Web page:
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Terra Relicta Top 20 Of 2017



01. Sólstafir
- Berdreyminn
02. Ulver
- The Assassination Of Julius Caesar
03. Lacrimosa
- Testimonium
04.
Sun Of The Sleepless - To The Elements
05. Au Champ Des Morts
- Dans La Joie
06. Peter Bjärgö
- Animus Retinentia
07. End Of Green
- Void Estate
08.
Anathema - The Optimist
09. Friends Of Alice Ivy
- The Last Days Of Fenwyck
10. Last Leaf Down
- Bright Wide Colder

More HERE

Random album

The Silence Industry - Brother Sing, Sister Shout (2014) - Review

Band: The Silence Industry
Album title: Brother Sing, Sister Shout
Release date: 11 January 2014
Label: Enough Records

Tracklist:
01. Brother Sing, Sister Shout (We Are All Migrants)
02. Your Skin, Celestial
03. Against The Gods
04. Behind Plastic Eyes
05. Breakin' The Law Of Value
06. We Are The Final Crisis (A Remix)
07. Beneath A Sinking Sky (Bonus - Studio Pseudolive Acoustic)

It's beggars belief that The Silence Industry is not widely-known project yet, despite it's been no less than nine years since mastermind Graham J. created it somewhere in Vancouver. Particularly, when Brother Sing, Sister Shout is the 9th release to their credit and it's available as a 'name your price' download on their Bandcamp profile. Stranger still, while the band's sound ideas are anything but common in the current dark realm and succeed to cross the affiliation divides. Although it's clear that the Canadians are true worshippers of gothic rock, they mix this style on their sonic palette with hints of progressive, noise, psychedelic and post-punk. From here spring those wintry, yet heady, soundscapes that make their hallmark, which additionally are perfect embodiment for their decadent society and existential uprooting themes. The vocals are ghostly androgyneous and achive to drive home the lyrical angst as they're trapped in a rush of chords and beats. So, The Silence Industry could be stylistically located at some point between Children on Stun and The Last Rites, even though these are but mere tags for enthusiasts. Immediately, when the first song is launched off one is caught by the sense of gothic rock well-done. Six minutes last long and thereby "Brother Sing, Sister Shout (We Are All Migrants)" displays a good number of distinctive features. Emphasized bass thrums coupled to jagged, assertive riffs, and machined drums propelling the whole thing with tribal dexterity. When the pace is changed, there are guitars churning out painfully tuneful lines and dreamy chords in symbiosis with the singing. It's a non-stop ride through shadowy lands that hits anthemic heights. Following "Your Skin, Celestial" delves deeper into melody while going down a gear on behalf of the atmosphere. Basslines slash through the distant-sounding, mournful weave of strings, and synths expand the structure living up the title's expectations. Seamless, ethereal and dynamic at the same time, this is another highlight which also speaks well of Graham's talent for long-length songwriting. And the same might be said about "Against The Gods" and "Behind Plastic Eyes", with a Nephilim-flavored driving strings sound and progressiveness, or "Breakin' The Law Of Value", running at full speed on polished tracking rails of bass guitar. The unsettling "We Are The Final Crisis (A Remix)", comprising only of drones, noises and processed winds, and "Beneath A Sinking Sky (Bonus - Studio Pseudolive Acoustic") close the album triggering an intense feeling of anxiety and despair, what seems totally apt clasp for this thrilling gothic rock soundtrack to the apocalypse.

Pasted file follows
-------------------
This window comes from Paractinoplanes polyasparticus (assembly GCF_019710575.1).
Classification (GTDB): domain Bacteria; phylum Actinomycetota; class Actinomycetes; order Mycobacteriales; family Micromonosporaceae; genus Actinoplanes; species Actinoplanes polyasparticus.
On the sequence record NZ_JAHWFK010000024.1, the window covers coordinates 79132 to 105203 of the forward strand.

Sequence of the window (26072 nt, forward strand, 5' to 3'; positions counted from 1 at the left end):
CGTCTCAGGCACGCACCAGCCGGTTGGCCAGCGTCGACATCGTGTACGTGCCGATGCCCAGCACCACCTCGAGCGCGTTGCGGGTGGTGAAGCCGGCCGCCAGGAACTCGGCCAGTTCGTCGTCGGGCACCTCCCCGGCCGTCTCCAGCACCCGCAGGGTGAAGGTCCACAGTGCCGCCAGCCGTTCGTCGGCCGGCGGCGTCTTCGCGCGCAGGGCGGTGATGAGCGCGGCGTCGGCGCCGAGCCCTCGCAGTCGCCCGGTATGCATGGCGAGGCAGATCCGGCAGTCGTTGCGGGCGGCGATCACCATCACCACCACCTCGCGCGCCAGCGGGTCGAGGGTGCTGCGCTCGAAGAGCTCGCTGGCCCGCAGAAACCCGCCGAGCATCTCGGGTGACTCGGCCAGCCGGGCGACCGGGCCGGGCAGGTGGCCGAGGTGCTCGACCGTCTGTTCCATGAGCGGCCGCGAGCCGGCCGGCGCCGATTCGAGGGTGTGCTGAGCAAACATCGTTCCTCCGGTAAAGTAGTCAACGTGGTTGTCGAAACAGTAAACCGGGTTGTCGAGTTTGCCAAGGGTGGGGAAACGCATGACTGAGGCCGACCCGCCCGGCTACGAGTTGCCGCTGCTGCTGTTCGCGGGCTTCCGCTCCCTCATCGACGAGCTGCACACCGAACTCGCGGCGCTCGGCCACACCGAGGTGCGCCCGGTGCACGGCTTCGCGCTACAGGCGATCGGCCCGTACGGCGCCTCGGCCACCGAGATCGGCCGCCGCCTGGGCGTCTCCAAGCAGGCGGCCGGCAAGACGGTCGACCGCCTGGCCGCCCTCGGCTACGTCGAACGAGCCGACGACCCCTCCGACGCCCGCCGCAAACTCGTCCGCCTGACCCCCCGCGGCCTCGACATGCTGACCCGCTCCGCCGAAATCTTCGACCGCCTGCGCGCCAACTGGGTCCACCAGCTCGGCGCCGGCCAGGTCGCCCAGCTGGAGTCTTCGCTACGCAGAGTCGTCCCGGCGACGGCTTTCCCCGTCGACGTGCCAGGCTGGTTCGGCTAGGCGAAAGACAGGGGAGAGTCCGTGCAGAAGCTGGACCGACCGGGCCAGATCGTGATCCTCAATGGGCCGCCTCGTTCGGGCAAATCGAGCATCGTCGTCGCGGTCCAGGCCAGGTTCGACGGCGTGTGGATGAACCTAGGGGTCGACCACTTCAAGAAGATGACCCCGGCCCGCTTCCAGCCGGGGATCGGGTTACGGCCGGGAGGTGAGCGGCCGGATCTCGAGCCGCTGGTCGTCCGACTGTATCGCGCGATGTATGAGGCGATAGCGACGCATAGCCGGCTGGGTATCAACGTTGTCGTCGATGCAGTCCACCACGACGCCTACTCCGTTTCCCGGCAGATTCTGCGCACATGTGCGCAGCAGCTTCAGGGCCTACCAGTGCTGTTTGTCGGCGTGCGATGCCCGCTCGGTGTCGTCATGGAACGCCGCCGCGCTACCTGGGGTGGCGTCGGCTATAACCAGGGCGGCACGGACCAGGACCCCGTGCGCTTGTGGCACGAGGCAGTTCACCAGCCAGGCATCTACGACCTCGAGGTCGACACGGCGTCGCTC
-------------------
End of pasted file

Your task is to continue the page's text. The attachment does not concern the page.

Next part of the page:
Review written by: Billyphobia (Virus G)
Rating: 9/10

Recommended by Terra Relicta

Band: Dawn Of Oblivion
Album title: Phoenix Rising
Release date: 25 April 2015
Label: M&A MusicArt

Phoenix Rising is a work that leads the listener through many different emotional, dark and mystical states, and thus serves with many musical variations all centered around deep gloomy and atmospheric gothic metal. Even though Dawn Of Oblivion don't discover any new territories soundwise, they carefully blend those typical 90s gothic metal lines, so familiar to the maestros of the genre like are Tiamat and Paradise Lost, with some guitar riffs used by Therion on Theli or Vovin, and to make the thing even more audacious and sinister they add a pinch of black metal and doom elements on a couple of occasions, but yet at the same time they don't forget that their heritage is in gothic rock. Many elements could resemble to The Sisters Of Mercy or even more to The Fields Of Nephilim. Still, some oriental vibes, like used in the miffed iconic goth metal piece "Anubis", or floydian ambiances in the emotional and soothing "Within The Realms Of The King Of Amur" that are similar to those used back then by Tiamat on Wildhoney or on A Deeper Kind Of Slumber make their sound special in many ways. Dawn Of Oblivion with this album showed that it's still possible to make astounding things within the gothic metal realms.

Read a full review HERE